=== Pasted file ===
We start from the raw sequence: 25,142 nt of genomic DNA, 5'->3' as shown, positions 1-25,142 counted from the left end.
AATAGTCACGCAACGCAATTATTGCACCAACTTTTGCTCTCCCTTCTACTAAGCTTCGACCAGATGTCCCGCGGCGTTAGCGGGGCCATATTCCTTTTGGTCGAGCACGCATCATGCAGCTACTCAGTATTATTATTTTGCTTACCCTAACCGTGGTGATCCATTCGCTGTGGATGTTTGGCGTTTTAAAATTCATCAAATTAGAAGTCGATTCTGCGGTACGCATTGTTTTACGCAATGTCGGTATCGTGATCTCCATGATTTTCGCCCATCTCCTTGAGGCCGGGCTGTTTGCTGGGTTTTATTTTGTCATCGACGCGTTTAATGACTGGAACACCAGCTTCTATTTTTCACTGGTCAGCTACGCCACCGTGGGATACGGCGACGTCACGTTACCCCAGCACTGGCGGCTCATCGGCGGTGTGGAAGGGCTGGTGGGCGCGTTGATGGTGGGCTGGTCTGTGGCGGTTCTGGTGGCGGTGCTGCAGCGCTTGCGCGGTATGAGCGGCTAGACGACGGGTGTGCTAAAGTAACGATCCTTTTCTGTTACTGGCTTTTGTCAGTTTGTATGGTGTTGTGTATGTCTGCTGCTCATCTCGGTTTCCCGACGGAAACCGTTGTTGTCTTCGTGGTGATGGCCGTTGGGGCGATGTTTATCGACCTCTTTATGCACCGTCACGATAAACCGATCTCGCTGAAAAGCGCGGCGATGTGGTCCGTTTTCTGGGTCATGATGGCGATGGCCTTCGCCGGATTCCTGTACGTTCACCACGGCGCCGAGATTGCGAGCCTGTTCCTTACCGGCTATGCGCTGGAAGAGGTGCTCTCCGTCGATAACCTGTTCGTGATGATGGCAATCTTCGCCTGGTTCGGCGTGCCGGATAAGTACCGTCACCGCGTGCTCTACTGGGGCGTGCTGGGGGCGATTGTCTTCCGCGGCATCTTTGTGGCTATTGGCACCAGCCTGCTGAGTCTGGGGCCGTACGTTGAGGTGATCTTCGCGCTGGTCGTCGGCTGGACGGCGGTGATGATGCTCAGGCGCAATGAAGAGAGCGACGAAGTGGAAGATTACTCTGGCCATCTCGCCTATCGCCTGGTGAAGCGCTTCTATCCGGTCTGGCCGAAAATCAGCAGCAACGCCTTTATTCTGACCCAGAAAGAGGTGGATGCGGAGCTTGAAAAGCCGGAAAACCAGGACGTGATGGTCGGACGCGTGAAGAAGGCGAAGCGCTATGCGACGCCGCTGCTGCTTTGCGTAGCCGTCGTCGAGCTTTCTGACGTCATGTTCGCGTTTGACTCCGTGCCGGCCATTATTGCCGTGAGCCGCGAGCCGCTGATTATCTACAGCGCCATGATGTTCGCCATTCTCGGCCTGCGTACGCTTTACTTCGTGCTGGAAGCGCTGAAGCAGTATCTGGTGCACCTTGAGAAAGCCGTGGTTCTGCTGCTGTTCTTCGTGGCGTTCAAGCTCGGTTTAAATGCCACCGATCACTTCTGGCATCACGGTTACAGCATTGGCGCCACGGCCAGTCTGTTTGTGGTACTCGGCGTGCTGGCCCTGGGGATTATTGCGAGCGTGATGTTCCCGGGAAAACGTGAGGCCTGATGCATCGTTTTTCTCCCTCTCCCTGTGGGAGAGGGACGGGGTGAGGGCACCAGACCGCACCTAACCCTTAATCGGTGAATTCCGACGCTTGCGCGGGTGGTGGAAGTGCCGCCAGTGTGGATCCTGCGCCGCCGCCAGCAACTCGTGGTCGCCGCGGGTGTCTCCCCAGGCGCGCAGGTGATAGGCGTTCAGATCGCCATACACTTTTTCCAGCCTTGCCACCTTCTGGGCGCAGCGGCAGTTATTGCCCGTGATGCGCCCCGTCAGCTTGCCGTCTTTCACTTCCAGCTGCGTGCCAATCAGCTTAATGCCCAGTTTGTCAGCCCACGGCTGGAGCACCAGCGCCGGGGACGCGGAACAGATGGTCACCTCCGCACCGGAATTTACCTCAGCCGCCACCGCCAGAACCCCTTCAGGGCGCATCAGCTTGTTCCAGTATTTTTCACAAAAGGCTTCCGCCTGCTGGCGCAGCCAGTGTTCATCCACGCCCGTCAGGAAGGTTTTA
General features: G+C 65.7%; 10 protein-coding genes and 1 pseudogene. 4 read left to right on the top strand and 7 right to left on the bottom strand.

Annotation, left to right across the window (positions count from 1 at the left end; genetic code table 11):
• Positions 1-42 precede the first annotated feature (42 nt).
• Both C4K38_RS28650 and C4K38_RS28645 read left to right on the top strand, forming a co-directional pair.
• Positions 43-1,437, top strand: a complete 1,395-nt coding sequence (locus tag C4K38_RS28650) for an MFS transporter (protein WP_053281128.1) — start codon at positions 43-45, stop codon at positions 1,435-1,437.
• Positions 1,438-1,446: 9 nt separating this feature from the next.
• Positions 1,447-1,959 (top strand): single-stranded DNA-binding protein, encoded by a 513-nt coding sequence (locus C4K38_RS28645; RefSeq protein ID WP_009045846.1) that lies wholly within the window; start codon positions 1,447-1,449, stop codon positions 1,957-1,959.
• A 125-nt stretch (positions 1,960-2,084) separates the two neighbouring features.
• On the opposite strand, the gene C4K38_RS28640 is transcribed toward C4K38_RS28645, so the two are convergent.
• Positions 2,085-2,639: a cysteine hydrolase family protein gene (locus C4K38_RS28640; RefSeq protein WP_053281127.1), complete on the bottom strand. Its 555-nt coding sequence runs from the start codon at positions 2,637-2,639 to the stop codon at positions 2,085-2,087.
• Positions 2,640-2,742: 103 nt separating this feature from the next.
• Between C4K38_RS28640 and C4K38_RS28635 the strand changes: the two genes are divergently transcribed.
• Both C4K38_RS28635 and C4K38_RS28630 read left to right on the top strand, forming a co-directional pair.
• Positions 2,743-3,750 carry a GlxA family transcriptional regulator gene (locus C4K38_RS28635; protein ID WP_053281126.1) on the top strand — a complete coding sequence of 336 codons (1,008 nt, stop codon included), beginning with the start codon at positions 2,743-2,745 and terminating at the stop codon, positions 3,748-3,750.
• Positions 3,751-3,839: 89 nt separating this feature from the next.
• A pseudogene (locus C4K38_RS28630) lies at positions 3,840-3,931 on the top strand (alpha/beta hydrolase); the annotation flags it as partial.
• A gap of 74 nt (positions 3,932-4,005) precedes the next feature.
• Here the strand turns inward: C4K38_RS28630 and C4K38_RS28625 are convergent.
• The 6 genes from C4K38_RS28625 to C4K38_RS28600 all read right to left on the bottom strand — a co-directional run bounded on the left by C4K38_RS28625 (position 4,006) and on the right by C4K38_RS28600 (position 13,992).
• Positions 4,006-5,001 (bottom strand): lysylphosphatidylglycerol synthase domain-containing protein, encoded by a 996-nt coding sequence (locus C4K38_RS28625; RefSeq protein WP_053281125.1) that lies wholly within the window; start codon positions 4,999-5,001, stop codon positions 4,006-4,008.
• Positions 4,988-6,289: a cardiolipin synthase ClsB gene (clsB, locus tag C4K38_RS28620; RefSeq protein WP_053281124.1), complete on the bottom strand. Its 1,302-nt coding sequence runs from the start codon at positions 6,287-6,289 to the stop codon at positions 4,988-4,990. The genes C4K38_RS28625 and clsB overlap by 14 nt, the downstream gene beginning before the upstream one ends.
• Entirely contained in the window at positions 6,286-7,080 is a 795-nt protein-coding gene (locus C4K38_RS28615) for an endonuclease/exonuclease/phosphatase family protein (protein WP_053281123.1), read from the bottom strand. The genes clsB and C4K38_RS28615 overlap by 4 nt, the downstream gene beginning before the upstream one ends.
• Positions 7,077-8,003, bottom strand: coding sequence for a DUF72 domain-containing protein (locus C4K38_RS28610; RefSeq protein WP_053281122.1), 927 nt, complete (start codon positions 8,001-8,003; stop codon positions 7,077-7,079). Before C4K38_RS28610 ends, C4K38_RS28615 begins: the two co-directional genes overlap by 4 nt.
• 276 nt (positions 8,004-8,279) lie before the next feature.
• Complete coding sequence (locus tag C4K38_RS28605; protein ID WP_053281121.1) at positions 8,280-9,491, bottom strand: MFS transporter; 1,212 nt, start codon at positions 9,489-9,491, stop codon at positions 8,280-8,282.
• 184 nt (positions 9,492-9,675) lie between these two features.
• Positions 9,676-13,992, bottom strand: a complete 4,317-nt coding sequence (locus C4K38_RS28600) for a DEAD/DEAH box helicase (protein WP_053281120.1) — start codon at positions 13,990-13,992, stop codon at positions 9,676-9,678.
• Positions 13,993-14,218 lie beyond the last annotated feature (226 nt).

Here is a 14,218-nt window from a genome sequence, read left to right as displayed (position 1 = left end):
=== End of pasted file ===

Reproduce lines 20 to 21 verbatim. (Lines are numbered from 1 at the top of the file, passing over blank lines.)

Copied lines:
• Here the strand turns inward: C4K38_RS28630 and C4K38_RS28625 are convergent.
• The 6 genes from C4K38_RS28625 to C4K38_RS28600 all read right to left on the bottom strand — a co-directional run bounded on the left by C4K38_RS28625 (position 4,006) and on the right by C4K38_RS28600 (position 13,992).